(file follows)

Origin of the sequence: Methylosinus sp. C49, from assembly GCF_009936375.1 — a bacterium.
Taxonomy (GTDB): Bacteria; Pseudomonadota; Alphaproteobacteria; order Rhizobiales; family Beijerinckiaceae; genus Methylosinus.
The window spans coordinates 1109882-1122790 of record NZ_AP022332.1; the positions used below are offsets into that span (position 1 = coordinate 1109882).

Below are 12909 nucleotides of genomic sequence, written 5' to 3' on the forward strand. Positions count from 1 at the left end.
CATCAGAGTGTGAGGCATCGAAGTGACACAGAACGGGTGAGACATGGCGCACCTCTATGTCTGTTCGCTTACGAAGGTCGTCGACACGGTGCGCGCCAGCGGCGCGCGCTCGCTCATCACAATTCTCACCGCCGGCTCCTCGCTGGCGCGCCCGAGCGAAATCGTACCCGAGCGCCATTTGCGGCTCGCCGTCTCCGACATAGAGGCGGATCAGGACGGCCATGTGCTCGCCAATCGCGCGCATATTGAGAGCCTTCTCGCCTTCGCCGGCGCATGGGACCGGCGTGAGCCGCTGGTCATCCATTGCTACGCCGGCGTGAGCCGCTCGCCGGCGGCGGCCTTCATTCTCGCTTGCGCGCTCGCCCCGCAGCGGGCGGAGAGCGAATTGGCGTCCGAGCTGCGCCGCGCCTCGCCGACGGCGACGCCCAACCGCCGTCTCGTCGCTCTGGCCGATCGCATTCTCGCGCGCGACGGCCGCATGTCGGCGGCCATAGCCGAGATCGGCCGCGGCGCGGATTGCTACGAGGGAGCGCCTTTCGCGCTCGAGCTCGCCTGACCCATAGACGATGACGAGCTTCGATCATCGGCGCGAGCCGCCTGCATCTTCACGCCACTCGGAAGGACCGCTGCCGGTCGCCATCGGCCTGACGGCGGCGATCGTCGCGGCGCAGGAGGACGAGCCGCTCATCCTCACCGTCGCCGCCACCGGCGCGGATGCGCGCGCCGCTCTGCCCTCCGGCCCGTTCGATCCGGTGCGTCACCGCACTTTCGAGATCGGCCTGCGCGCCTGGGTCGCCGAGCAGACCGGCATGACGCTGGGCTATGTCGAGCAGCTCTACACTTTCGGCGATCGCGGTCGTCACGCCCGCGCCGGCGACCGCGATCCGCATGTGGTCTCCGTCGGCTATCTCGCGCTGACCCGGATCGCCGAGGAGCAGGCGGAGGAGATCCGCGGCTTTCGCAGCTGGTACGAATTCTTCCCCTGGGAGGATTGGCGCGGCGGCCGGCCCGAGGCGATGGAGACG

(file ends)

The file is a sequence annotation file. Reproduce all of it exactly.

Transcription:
Origin of the sequence: Methylosinus sp. C49, from assembly GCF_009936375.1 — a bacterium.
Taxonomy (GTDB): Bacteria; Pseudomonadota; Alphaproteobacteria; order Rhizobiales; family Beijerinckiaceae; genus Methylosinus.
The window spans coordinates 1109882-1122790 of record NZ_AP022332.1; the positions used below are offsets into that span (position 1 = coordinate 1109882).

Below are 12909 nucleotides of genomic sequence, written 5' to 3' on the forward strand. Positions count from 1 at the left end.
CATCAGAGTGTGAGGCATCGAAGTGACACAGAACGGGTGAGACATGGCGCACCTCTATGTCTGTTCGCTTACGAAGGTCGTCGACACGGTGCGCGCCAGCGGCGCGCGCTCGCTCATCACAATTCTCACCGCCGGCTCCTCGCTGGCGCGCCCGAGCGAAATCGTACCCGAGCGCCATTTGCGGCTCGCCGTCTCCGACATAGAGGCGGATCAGGACGGCCATGTGCTCGCCAATCGCGCGCATATTGAGAGCCTTCTCGCCTTCGCCGGCGCATGGGACCGGCGTGAGCCGCTGGTCATCCATTGCTACGCCGGCGTGAGCCGCTCGCCGGCGGCGGCCTTCATTCTCGCTTGCGCGCTCGCCCCGCAGCGGGCGGAGAGCGAATTGGCGTCCGAGCTGCGCCGCGCCTCGCCGACGGCGACGCCCAACCGCCGTCTCGTCGCTCTGGCCGATCGCATTCTCGCGCGCGACGGCCGCATGTCGGCGGCCATAGCCGAGATCGGCCGCGGCGCGGATTGCTACGAGGGAGCGCCTTTCGCGCTCGAGCTCGCCTGACCCATAGACGATGACGAGCTTCGATCATCGGCGCGAGCCGCCTGCATCTTCACGCCACTCGGAAGGACCGCTGCCGGTCGCCATCGGCCTGACGGCGGCGATCGTCGCGGCGCAGGAGGACGAGCCGCTCATCCTCACCGTCGCCGCCACCGGCGCGGATGCGCGCGCCGCTCTGCCCTCCGGCCCGTTCGATCCGGTGCGTCACCGCACTTTCGAGATCGGCCTGCGCGCCTGGGTCGCCGAGCAGACCGGCATGACGCTGGGCTATGTCGAGCAGCTCTACACTTTCGGCGATCGCGGTCGTCACGCCCGCGCCGGCGACCGCGATCCGCATGTGGTCTCCGTCGGCTATCTCGCGCTGACCCGGATCGCCGAGGAGCAGGCGGAGGAGATCCGCGGCTTTCGCAGCTGGTACGAATTCTTCCCCTGGGAGGATTGGCGCGGCGGCCGGCCCGAGGCGATGGAGACG